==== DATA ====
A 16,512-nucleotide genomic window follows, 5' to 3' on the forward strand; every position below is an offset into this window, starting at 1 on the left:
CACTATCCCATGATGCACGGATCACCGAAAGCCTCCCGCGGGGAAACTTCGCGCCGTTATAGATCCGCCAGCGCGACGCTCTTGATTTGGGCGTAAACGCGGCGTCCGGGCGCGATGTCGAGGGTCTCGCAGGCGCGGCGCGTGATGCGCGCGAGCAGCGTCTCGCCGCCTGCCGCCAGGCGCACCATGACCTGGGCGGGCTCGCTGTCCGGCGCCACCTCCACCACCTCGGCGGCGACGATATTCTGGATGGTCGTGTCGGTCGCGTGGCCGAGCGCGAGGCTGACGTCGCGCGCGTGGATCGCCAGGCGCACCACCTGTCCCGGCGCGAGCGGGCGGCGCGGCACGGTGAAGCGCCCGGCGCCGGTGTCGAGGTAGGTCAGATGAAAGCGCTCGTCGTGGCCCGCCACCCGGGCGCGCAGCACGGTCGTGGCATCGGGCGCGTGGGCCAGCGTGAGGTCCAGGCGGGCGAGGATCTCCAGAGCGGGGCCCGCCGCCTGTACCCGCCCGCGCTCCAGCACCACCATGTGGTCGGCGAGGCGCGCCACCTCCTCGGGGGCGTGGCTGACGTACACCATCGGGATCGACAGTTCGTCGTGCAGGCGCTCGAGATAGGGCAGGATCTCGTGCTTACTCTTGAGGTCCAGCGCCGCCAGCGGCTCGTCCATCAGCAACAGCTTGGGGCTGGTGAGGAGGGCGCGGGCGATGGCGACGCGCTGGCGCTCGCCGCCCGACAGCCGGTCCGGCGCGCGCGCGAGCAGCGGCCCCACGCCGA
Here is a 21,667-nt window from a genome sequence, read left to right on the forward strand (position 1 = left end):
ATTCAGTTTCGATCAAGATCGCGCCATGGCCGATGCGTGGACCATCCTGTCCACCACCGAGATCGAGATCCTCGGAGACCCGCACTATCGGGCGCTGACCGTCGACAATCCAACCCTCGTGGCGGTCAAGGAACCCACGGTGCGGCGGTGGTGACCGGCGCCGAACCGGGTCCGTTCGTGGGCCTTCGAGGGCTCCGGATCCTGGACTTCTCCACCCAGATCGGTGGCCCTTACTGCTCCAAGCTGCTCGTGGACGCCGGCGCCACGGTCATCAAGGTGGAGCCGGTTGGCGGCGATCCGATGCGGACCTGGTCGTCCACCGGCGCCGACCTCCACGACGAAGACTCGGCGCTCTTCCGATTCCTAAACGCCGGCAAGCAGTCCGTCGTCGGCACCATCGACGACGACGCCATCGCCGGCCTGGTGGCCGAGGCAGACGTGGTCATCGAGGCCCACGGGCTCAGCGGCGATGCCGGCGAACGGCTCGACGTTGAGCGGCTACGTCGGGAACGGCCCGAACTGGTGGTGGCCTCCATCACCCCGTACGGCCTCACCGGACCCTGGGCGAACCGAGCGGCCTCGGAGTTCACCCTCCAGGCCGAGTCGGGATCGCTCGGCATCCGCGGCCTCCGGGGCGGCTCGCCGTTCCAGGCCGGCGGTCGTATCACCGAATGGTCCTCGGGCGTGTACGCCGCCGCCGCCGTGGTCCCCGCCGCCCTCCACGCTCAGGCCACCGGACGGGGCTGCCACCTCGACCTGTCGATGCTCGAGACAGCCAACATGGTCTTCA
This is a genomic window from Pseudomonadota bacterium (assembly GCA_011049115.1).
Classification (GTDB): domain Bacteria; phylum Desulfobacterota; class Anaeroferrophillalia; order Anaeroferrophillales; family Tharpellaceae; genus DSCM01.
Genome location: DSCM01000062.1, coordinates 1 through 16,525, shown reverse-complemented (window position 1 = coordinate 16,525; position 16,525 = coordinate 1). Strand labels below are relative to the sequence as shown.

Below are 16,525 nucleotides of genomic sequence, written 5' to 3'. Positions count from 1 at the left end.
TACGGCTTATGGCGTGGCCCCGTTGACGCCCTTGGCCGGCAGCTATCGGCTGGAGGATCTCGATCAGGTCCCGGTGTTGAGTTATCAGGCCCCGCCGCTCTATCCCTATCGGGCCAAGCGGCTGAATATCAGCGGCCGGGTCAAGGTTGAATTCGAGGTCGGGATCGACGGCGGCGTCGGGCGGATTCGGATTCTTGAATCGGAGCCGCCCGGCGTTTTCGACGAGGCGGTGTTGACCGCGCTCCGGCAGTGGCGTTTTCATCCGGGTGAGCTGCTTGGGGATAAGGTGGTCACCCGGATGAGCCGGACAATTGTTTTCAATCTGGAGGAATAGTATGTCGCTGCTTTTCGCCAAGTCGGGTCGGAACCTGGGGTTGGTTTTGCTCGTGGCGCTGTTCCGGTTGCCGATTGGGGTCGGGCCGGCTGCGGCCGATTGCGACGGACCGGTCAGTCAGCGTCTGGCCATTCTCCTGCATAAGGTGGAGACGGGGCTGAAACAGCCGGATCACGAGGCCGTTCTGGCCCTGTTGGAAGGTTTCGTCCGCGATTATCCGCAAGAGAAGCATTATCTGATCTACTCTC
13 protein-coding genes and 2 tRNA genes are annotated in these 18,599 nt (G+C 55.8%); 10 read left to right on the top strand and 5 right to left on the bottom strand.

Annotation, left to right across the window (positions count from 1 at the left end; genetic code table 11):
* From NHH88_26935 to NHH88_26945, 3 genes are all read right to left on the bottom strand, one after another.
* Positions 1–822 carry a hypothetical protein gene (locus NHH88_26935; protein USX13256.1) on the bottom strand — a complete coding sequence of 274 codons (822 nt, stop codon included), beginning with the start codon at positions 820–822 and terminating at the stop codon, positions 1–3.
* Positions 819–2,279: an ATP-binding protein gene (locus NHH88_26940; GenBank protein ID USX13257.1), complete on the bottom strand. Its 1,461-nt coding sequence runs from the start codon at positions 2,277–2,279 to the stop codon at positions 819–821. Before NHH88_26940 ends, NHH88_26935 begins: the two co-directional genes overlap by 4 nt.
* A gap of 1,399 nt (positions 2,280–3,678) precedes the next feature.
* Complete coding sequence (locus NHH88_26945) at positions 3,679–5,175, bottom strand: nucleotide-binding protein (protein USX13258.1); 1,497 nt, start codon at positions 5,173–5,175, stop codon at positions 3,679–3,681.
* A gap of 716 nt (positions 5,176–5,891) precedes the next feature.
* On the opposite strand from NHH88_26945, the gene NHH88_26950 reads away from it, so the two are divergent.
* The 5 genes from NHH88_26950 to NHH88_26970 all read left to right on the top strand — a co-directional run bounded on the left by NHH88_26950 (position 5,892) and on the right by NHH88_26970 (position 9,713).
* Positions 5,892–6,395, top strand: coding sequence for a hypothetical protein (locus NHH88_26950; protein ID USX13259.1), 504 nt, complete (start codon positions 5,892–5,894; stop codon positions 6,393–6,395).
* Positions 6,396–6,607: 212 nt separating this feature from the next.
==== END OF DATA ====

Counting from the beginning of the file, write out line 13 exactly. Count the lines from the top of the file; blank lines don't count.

* Positions 1–822 carry a hypothetical protein gene (locus NHH88_26935; protein USX13256.1) on the bottom strand — a complete coding sequence of 274 codons (822 nt, stop codon included), beginning with the start codon at positions 820–822 and terminating at the stop codon, positions 1–3.